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Reemployed Annuitants


Generally speaking, the treatment of a retiree's annuity and pay upon reemployment in the Federal Government depends upon whether he or she retired on the basis of a regular, involuntary, or disability retirement. Potential benefits that may be earned as a result of the reemployment service depend primarily on the length of such service.

Some details on Reemployed Annuitants may be found in a PDF file at OPM's Web Site by clicking here.

If you have questions regarding how this can affect you, feel free to post the quesitons here. Or perhaps you have been through this process before and can offer some helpful suggestions...please share.

To read today's top news stories on federal employee pay, benefits, retirement, job rights and other workplace issues visit FederalDaily.com.

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Doug  
#1 Posted : Wednesday, September 23, 2015 6:47:12 AM(UTC)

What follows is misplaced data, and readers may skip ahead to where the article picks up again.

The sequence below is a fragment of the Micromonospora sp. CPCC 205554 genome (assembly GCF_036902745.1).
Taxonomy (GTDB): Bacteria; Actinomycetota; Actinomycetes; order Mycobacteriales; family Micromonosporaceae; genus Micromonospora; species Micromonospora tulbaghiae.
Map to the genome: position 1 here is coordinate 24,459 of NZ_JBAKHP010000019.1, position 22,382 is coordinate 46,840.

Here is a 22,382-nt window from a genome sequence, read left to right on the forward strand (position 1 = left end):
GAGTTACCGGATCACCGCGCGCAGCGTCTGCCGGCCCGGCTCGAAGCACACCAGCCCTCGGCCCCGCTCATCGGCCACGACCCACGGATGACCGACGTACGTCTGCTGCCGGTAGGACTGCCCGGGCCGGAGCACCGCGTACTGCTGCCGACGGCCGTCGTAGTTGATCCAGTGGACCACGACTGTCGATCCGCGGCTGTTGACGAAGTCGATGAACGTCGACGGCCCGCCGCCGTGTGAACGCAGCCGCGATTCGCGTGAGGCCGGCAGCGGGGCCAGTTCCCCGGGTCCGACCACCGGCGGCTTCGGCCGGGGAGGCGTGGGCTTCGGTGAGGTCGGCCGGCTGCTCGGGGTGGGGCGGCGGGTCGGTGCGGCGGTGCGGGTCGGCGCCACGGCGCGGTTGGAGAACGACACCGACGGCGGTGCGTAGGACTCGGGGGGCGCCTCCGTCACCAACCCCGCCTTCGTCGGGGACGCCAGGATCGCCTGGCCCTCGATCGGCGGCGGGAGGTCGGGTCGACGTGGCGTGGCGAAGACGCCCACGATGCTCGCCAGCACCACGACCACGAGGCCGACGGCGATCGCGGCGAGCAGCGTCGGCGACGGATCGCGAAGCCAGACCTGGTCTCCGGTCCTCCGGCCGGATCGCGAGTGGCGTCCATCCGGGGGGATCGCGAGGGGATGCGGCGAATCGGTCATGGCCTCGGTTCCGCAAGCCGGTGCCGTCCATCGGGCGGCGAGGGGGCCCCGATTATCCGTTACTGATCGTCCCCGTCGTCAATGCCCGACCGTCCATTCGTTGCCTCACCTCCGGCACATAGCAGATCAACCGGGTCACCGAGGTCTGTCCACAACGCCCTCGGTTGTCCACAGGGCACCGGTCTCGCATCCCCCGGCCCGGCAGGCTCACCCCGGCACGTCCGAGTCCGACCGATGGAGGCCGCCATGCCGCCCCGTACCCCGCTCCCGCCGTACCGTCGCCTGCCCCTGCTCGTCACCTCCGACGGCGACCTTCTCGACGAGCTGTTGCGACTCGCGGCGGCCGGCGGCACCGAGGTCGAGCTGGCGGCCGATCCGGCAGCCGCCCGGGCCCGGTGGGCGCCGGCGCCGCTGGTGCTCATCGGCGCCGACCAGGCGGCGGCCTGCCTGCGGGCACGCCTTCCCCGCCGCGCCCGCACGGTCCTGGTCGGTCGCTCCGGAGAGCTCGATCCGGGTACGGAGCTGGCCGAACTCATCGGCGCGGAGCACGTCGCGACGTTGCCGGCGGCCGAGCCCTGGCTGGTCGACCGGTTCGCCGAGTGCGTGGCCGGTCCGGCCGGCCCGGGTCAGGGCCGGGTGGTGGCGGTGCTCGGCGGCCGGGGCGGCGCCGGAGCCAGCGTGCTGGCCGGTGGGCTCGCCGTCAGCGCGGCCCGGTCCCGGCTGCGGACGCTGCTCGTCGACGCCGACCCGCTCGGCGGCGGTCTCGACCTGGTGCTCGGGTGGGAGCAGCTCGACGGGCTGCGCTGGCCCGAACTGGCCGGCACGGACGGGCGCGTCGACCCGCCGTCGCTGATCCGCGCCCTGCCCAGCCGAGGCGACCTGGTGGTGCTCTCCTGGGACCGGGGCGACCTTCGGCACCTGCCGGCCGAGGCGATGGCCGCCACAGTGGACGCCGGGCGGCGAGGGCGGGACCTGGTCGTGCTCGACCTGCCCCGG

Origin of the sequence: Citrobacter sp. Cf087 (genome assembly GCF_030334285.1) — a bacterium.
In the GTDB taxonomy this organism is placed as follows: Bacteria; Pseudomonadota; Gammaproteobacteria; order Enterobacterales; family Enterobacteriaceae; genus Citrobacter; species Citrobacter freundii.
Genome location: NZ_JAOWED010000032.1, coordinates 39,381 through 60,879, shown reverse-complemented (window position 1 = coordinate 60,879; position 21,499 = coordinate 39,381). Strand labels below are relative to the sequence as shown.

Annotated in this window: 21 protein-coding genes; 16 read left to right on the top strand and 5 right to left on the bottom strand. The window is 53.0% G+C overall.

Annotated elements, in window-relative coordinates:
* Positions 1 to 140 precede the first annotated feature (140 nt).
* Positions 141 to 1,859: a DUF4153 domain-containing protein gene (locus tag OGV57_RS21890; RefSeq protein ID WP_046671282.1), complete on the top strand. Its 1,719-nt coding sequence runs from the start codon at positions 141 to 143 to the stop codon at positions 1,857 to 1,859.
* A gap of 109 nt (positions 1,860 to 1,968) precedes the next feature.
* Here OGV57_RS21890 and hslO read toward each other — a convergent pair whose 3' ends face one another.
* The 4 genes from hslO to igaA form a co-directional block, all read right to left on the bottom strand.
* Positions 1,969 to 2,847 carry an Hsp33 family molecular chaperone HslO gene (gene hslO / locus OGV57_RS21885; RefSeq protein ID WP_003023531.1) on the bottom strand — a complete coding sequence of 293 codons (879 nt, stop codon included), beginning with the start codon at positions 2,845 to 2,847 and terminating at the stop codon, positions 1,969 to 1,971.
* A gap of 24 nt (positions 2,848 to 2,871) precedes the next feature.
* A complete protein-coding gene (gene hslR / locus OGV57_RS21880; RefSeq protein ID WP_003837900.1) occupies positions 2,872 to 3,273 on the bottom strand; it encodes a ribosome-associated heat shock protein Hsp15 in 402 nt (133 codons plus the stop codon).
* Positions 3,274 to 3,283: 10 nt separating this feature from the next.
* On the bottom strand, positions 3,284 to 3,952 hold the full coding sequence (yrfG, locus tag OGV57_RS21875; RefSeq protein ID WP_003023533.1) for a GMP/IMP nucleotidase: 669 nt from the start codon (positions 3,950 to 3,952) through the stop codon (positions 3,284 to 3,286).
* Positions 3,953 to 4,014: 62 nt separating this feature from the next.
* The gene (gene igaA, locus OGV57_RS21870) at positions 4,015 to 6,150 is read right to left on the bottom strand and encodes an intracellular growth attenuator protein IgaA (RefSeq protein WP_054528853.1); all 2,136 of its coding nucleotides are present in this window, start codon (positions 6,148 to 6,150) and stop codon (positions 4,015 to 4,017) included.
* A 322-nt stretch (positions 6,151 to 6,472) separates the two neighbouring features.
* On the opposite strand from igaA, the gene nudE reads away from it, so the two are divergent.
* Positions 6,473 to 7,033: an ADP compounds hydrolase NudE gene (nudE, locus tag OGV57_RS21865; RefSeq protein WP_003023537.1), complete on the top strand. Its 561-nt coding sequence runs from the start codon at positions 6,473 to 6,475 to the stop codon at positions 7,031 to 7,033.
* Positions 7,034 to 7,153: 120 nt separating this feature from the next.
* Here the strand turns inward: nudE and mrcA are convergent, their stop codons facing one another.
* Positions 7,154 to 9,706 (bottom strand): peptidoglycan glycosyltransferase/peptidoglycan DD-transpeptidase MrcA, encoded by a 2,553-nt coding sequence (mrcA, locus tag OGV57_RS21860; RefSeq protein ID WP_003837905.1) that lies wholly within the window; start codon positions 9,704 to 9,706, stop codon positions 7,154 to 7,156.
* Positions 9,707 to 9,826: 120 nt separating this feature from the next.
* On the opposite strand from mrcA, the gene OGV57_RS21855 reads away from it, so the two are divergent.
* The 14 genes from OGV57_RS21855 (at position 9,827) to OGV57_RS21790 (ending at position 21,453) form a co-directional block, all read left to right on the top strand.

Doug

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United States
Location: Minnesota

I am a reemployed annuitant with 30 years prior civil service in the Air Force Reserves. Upon hiring into the FAA I was told that I am not eligible for Life Insurance coverage because I did not have Federal Life insurance in my previous job, I did however use SGLI for my coverage.
One stipulation is that had I been separated from civil service for more than 6 months I would be eligible for Federal Life Insurance upon reemployment with the FAA. I was in retirement status for 4 months when I accepted the position with the FAA. Doesn’t seem quite right that 2 months would be a significant factor in denying access to this important benefit.

Note, I was involuntarily retired due to HYT at 56 years old.
upandup  
#2 Posted : Saturday, October 31, 2015 6:49:44 PM(UTC)

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The rule exists to prevent adverse selection--i.e., people likely to die soon signing up. Why exactly 180 days and not 90 days or one year, that I do not know. A break in service of 180 days or more cancels the waiver of FEGLI (which you must have made in your previous job). Under 180 days, the waiver is not cancelled.
(You say this is an important benefit, and I agree, but from MetLife's perspective, if you thought it was so important, you should have had it at your last job.)

You can, though, apply to have the waiver rescinded to allow you to enroll, subject to medical underwriting. Here's the form: https://www.opm.gov/forms/pdf_fill/sf2822.pdf
A qualifying life event would also let you enroll.

Lastly, it just so happens that there is a FEGLI open season next September (2016), with coverage effective October 2017.
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